Last weekend they held the 35th Fort Lauderdale to Key West Race. Thirty five years ago I was part of the crew on Rainbow, a 65-foot long Cheoy Lee ketch, taking part in the Inaugural race.
Rainbow is the biggest boat in the picture.
To this day it is still one of the most exciting things I ever did.
Rainbow was, I believe, the last all-custom built boat Choey Lee made. It had a steel hull, aluminum deck house and two beautifully varnished wood masts. It was definitely not a racing boat, but the owner, Charles Scripps of the Scripps publishing family wanted to do the race for the fun of doing it and for the party in Key West afterwards. I was invited along as crew because the mate on the boat was the first captain I had ever worked for a couple of years earlier. The fact was that the entire crew, with the exception of Mr. Scripps and his son Charlie, were professional sailors.
We started off well on a sunny Friday morning, but since it was a cruising boat and not a racer we weren’t fairing well. It was a laborious beat every few minutes between the north-flowing Gulf Stream and the shore. By the time we reached Fowey Rock in Miami all of the other boats in our class were over the horizon and most of the smaller boats in the fleet were ahead of us as well.
In the middle of the afternoon the predicted cold front reached us and the wind shifted from south easterlies into the west and clocking into the northwest. We were now on a beam reach and we started to truck. We began to pass the smaller boats ahead of us with the lee rail awash. As it began to grow dark we tucked the first reef into the main sail but left the huge genny flying and hurtling us through the water like a locomotive.
After a terrific hot meal cooked on a gimbaled stove and served on a gimbaled table the four-hour watches were set and the off watch retired below to catch a few winks. I was assigned to the boss’s watch. About five years earlier I’d turned down a job opportunity with his now-defunct Hollywood Sun-Tattler newspaper. As I stood in the cockpit with the wheel vibrating like a living thing beneath my hands I told the gentleman who could have won, hands down, any Ernest Hemingway look-alike contest, that I’d turned down the job and thought it was the best decision I’d ever made.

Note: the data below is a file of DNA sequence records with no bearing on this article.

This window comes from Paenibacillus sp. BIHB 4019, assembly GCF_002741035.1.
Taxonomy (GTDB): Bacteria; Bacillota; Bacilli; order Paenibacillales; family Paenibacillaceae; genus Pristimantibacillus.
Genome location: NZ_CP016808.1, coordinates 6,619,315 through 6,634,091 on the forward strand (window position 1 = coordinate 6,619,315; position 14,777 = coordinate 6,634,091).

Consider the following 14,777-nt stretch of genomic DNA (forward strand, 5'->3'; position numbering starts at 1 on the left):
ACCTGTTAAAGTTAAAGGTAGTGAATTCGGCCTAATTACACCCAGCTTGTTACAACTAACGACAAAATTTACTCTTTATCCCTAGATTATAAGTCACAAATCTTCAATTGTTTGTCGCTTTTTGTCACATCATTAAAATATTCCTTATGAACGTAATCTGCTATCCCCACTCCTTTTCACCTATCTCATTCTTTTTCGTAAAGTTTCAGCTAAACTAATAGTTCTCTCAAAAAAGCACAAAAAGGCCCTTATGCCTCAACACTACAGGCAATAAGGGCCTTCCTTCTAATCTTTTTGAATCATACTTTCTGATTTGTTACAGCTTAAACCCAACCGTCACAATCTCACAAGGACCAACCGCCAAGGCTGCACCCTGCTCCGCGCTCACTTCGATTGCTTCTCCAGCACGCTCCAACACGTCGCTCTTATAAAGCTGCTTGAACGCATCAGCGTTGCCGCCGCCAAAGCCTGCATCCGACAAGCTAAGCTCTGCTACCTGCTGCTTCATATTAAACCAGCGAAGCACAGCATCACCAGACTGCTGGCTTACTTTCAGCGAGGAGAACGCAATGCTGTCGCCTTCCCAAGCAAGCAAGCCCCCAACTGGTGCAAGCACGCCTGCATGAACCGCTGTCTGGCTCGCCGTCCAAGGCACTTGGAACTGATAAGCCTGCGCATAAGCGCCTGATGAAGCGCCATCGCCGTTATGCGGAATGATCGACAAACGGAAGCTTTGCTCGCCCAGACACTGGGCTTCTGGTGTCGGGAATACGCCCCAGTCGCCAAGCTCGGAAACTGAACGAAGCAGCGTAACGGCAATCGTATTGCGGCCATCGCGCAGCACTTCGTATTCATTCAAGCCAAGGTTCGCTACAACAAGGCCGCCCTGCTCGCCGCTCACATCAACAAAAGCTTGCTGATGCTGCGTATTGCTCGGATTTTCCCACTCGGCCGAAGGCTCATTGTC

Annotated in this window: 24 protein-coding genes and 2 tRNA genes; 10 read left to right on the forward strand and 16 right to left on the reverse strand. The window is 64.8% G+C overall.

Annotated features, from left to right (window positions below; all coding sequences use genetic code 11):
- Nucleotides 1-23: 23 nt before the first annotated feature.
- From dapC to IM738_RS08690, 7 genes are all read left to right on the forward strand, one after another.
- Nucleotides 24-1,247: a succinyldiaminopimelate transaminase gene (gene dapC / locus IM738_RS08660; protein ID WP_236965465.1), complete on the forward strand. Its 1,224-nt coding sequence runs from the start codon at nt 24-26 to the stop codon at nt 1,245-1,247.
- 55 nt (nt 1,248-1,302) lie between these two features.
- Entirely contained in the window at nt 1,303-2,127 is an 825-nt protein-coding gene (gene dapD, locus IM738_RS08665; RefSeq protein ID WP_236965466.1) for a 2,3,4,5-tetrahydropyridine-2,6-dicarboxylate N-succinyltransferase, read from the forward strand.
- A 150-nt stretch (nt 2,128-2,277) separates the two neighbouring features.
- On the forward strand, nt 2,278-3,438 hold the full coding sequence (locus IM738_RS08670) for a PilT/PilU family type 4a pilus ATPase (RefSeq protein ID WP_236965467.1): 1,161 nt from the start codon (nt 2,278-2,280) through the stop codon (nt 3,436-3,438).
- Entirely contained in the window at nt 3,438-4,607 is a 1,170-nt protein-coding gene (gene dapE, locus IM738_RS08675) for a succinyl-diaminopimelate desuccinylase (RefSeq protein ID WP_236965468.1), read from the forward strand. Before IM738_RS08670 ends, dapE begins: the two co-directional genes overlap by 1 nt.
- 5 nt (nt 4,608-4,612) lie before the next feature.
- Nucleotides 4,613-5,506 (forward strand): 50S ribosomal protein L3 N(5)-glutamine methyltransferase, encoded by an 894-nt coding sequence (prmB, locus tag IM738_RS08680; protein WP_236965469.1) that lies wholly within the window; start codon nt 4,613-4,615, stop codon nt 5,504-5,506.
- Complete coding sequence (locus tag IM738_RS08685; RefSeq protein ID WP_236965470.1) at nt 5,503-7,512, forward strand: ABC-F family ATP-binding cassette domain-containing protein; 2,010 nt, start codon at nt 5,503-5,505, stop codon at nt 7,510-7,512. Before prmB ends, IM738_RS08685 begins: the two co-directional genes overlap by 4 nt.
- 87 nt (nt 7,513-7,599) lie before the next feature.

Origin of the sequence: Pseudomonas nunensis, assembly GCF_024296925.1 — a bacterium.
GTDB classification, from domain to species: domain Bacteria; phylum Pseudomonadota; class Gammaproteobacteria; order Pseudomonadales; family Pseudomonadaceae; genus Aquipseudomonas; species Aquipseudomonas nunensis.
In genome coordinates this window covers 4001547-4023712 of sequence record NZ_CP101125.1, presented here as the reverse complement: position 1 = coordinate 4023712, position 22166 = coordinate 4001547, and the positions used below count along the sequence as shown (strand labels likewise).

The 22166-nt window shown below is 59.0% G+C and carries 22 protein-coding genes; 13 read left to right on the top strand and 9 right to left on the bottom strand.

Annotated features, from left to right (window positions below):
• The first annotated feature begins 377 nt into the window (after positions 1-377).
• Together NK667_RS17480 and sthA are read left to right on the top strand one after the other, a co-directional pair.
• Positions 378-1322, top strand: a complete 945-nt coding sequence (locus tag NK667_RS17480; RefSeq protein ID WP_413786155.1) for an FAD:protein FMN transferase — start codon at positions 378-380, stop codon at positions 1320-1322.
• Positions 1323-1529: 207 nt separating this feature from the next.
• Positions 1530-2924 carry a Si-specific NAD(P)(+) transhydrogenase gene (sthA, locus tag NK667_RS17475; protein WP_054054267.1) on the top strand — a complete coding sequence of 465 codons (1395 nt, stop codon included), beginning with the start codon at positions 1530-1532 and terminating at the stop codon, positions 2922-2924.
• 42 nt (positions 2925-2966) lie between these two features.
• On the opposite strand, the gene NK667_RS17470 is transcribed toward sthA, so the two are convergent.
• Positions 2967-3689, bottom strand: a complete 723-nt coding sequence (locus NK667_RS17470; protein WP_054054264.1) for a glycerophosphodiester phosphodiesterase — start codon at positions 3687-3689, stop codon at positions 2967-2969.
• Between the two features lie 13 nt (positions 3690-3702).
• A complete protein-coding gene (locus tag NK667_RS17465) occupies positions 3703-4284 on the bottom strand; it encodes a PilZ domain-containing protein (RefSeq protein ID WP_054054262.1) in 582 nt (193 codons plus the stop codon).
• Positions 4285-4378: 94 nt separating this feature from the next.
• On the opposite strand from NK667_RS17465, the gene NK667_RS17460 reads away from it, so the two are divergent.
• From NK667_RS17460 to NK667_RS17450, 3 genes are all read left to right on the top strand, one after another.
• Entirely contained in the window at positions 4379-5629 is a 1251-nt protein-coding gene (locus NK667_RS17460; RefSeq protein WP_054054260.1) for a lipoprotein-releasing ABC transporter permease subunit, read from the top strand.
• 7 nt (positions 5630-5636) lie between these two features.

“What do you mean by that?” he said looking at me over the top of his wire-rimmed half moon glasses.
“Well, just think of the thousands of people who work for you on your newspapers, radio and television stations and United Press International. Every one of them would crawl through broken glass just to have the chance to sit on this boat tied up at the dock. I turned the job down and here I am driving the thing.”
Sometime shortly after midnight a cannon shot roused those of us below out of our sleep. It was a quick scramble into our foul weather gear and within minutes we were on deck where we saw the huge genoa torn to shreds and snapping like pistol shots in the winds that were gusting up to 35 knots and more. In the couple of minutes it took to comprehend the situation the #2 genny was already being hauled out and we jumped into the foredeck to remove the destroyed sail.
The temperature and dropped by more than 4o degrees since the start of the race and with the wind chill it felt like it was in the 20s. The bow would drop into a wave and the warm water would flood the fore deck up to our necks, those of us on our knees clutching at the flailing pieces of sail and working hard to open the hanks to remove it from the fore stay. And as we struggled furiously the bow would rear high into the air and the cold, arctic wind would hit us and we couldn’t wait until we descended into the warmth of the water once more. In no time the sail was down and the new one was hanked on and other crew members were churning away at the halyard winch to raise the replacement.
In all, the old sail was down and the new one flying in less than five minutes.
Back in the cockpit the on-watch crew said that they had passed five boats in the previous three hours, and the number grew as the night wore on.
In the morning as we turned into the ship channel at Key West we blew out the #2 genoa as well and in short order the working jib was raised in its place.
When we were tied up at the dock we found out we were the fifth boat over the line at the end and we had passed up 15 boats altogether. Ted Turner, yes THAT Ted Turner, who had recently successfully defended the America’s Cup, came over and shook all of our hands. He said he was glad the race wasn’t another hundred miles longer because, “Nobody would have seen you guys.”
It was something I’ll never forget…the race or the party that followed. Sunday morning I woke up on a pile of sail bags on a boat I’d never been on before and didn’t recognize a soul aboard who were in about the same condition as I was.
Fourteen years later I sat at a table on a beautiful 96 foot Bruce Roberts ketch having lunch with Mr. Scripps once again after not having seen him in the previous 13 years. He asked if I’d like to “go live in France for six months or so.” He had an 85 foot sailboat over on the French Riviera in Antibes, between Cannes and Nice, that needed a captain. I believe you can find that story in earlier posts on this blog. Those “six months or so” ended up being nearly three years in France and getting to sail the boat across the Atlantic and the job ended up with a tenure of three and a half years.
Thirty five years since that first Fort Lauderdale to Key West Race. Where did all those years go?
Trivia question: Who on the stage is a Rhodes Scholar?